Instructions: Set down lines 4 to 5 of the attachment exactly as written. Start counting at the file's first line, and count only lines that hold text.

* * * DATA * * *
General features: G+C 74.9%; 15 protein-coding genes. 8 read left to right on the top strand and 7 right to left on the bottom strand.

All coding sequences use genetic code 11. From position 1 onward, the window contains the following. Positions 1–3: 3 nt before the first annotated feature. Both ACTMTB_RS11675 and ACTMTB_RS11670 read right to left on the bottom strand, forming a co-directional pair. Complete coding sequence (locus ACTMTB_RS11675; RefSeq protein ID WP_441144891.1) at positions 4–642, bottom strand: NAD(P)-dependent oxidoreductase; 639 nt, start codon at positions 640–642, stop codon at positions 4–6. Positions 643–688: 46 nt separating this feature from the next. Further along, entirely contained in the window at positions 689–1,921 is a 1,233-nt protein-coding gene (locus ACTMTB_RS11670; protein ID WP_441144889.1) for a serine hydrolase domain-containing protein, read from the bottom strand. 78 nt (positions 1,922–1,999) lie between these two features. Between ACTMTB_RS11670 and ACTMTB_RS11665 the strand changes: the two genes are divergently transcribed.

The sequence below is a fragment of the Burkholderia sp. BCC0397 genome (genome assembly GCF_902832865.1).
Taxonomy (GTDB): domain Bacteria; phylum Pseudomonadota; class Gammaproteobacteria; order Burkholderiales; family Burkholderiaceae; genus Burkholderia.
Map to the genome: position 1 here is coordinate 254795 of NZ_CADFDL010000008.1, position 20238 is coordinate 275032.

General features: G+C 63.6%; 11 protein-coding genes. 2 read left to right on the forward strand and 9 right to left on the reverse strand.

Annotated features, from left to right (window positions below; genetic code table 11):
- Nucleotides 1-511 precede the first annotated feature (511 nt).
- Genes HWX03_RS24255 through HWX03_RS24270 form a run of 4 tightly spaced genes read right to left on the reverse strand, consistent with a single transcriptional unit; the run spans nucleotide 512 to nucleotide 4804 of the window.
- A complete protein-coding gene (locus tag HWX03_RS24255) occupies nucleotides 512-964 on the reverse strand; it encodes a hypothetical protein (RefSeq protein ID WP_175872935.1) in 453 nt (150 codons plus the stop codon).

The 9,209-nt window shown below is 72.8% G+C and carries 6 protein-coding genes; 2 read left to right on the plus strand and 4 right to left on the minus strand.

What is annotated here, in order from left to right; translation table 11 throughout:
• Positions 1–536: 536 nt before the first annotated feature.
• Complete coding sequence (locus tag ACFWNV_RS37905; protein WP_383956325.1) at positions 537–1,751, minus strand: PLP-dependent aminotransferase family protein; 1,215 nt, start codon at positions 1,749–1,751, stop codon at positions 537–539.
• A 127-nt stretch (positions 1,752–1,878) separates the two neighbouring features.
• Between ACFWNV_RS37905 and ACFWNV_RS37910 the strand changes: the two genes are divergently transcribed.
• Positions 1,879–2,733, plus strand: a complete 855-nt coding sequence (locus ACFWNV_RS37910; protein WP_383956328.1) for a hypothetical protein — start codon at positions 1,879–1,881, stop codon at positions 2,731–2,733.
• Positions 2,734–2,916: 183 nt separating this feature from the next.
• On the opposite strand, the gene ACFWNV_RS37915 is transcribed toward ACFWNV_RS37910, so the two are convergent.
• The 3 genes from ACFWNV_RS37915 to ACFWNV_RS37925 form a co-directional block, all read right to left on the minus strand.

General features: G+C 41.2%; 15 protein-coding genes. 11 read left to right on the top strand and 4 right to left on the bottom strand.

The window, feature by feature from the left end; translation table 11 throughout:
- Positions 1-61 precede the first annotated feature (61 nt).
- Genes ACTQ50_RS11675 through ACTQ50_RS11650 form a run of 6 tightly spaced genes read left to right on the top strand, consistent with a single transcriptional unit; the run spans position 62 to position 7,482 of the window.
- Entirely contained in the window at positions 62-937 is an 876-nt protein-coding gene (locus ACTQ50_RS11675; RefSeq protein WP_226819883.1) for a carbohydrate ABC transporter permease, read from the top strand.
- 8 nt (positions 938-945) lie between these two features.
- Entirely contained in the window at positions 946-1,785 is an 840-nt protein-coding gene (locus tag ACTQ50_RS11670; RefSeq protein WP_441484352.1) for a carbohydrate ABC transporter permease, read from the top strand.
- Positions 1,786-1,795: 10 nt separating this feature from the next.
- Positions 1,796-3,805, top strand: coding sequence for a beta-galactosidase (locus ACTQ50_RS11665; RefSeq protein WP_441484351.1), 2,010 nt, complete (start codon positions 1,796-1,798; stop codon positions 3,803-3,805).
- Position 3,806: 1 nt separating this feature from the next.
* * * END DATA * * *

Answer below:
Taxonomy (GTDB): domain Bacteria; phylum Pseudomonadota; class Gammaproteobacteria; order Burkholderiales; family Burkholderiaceae; genus Burkholderia.
Map to the genome: position 1 here is coordinate 254795 of NZ_CADFDL010000008.1, position 20238 is coordinate 275032.